Native JavaScript Code Coverage
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bin Fixing 'filename' for summary data. Aug 26, 2013
contrib Update esprima Dec 4, 2012
reporters Escape source code before outputting to HTML. Apr 9, 2012
resources Add better formatting for HTML Nov 28, 2011
templates Show overall coverage in HTML reporter Jul 11, 2012
test Add proper handling for return statements and ternary expressions Mar 1, 2012
utils Initial commit for node-cover Nov 26, 2011
README.markdown Update README.markdown Apr 17, 2015
coverage_store.js No more contexts - instrument the files directly (a la jscoverage) Feb 28, 2012
index.js Make it work on Windows! Mar 25, 2012
package.json Increment version Aug 23, 2013


Cover - Native JavaScript Code Coverage

Cover gives you the ability to collect code-coverage for your projects, using whatever unit test framework you want, and all using native JavaScript. It also comes bundled with pre-defined reporters, such as HTML and CLI output, so you can easily see where you are missing coverage.

Standing on the shoulders of giants

I would be amiss to not mention that the hard work in this library was by Chris Dickinson with his work on runforcover. In reality, Cover is a fork of runforcover, fixing some of the issues and making it more usable.

The original version of Cover used substack's excellent bunker library, but it has recently been moved to using esprima and a new code homegrown instrumentation library.

Known Issues

There are currently a few known issues that I am working on:

  1. If you use 'global' to pass state between modules (mocha does this, for example), then you might run into issues. Cover runs modules as if they were executed with NODE_MODULE_CONTEXTS was set.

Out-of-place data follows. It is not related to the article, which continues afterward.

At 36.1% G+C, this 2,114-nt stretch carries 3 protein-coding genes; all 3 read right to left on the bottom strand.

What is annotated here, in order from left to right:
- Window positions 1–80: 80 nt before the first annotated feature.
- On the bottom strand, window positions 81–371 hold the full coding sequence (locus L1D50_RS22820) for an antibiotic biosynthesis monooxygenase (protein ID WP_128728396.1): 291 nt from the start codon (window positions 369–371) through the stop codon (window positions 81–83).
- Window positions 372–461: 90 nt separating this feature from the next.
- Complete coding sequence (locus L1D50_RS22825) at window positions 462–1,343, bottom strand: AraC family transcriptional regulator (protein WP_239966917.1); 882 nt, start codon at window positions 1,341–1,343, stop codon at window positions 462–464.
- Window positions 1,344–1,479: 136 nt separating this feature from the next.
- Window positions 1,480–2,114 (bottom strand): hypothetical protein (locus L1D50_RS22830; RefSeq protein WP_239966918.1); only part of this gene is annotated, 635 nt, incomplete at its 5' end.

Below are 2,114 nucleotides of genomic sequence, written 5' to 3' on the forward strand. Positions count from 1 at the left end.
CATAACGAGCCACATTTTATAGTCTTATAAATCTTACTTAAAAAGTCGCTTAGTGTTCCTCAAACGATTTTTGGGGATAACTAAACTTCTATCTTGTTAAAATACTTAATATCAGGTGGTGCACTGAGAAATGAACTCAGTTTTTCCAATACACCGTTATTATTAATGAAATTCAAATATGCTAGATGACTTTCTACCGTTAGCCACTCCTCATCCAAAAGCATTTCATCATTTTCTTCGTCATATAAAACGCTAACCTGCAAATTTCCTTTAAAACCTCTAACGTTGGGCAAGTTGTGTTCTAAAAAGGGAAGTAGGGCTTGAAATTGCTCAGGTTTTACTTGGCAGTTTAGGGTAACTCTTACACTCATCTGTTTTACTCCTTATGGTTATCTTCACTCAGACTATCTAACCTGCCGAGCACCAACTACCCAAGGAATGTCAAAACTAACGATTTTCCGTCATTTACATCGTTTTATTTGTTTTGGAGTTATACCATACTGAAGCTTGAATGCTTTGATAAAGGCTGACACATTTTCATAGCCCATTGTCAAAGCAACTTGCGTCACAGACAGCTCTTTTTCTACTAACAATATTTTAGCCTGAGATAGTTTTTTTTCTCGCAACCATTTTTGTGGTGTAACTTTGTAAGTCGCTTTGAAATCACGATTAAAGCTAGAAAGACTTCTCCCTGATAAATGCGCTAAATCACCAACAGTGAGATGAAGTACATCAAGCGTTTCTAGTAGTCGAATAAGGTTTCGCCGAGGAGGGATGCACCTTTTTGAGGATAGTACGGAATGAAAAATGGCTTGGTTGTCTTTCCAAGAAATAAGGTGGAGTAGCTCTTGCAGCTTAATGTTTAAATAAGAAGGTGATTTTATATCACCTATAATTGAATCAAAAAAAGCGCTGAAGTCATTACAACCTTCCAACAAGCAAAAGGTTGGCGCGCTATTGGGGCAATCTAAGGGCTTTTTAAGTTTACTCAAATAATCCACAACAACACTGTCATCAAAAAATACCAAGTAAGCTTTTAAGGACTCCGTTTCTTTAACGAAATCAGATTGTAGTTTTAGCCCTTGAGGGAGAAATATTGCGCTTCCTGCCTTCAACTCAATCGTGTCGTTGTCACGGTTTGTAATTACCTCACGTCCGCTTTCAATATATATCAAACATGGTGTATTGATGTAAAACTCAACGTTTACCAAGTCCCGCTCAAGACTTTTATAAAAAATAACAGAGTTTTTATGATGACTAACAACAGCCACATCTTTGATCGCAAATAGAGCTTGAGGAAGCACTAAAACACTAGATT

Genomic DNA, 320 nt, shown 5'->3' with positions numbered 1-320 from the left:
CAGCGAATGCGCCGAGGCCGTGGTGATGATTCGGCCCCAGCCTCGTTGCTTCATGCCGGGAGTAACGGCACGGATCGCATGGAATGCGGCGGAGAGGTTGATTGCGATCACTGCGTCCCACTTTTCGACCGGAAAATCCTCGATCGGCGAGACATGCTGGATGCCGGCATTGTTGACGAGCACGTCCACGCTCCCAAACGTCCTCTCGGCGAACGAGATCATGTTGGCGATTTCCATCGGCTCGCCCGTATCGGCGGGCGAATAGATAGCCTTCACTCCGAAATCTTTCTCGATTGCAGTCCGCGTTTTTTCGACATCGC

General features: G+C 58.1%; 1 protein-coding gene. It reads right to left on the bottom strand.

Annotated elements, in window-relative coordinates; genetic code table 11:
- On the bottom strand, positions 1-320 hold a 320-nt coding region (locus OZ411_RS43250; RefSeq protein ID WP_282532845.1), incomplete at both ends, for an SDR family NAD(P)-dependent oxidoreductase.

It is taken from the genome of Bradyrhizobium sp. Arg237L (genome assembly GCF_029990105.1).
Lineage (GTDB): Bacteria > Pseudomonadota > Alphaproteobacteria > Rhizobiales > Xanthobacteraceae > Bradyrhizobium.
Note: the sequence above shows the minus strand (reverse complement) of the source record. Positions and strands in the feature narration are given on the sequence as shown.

2. If you start new node processes, Cover won't work with those, as it instruments by hooking into require.


Using Cover is simple. Simply install it globally:

npm install cover -g

And then, run it

cover run mytests.js

Want to pass some arguments to your test? No problem (note the --):

cover run mytests.js -- --arg1 --arg2=foo

Once you've run your tests, it will create a directory with coverage data in it. If you want to see the coverage report, simply run:

cover report

which will output the report to the CLI. Want to get an HTML report?

cover report html

This will create a cover_html directory with the coverage information.


Cover reads from a .coverrc file in your project directory, and it comes with sensible defaults. Here are the defaults that it uses:

    "formatter": "cli",
    "ignore": ".coverignore",
    "prefix": "coveragefile_",              // Prefix for coverage data files
    "dataDirectory": ".coverage_data",      // Directory to put coverage files in
    "debugDirectory": ".coverage_debug",    // Directory to put instrumented files in
    "modules": false,                       // Whether or not to cover node_modules directory
    // Formatter-specific info
    "html" : {
        "directory": "cover_html",          // Directory to write HTML files too
        "generateIndex": true               // Whether to generate an index.html file
    "json": {

You can also specify which files to ignore using .coverignore. Here is the one used for Cover itself:


You can specify both files and directories in the .coverignore file.

If you have a custom path for your configuration files, you can specify this on the command line:

cover --config path/to/config --ignore path/to/ignore run myfile.js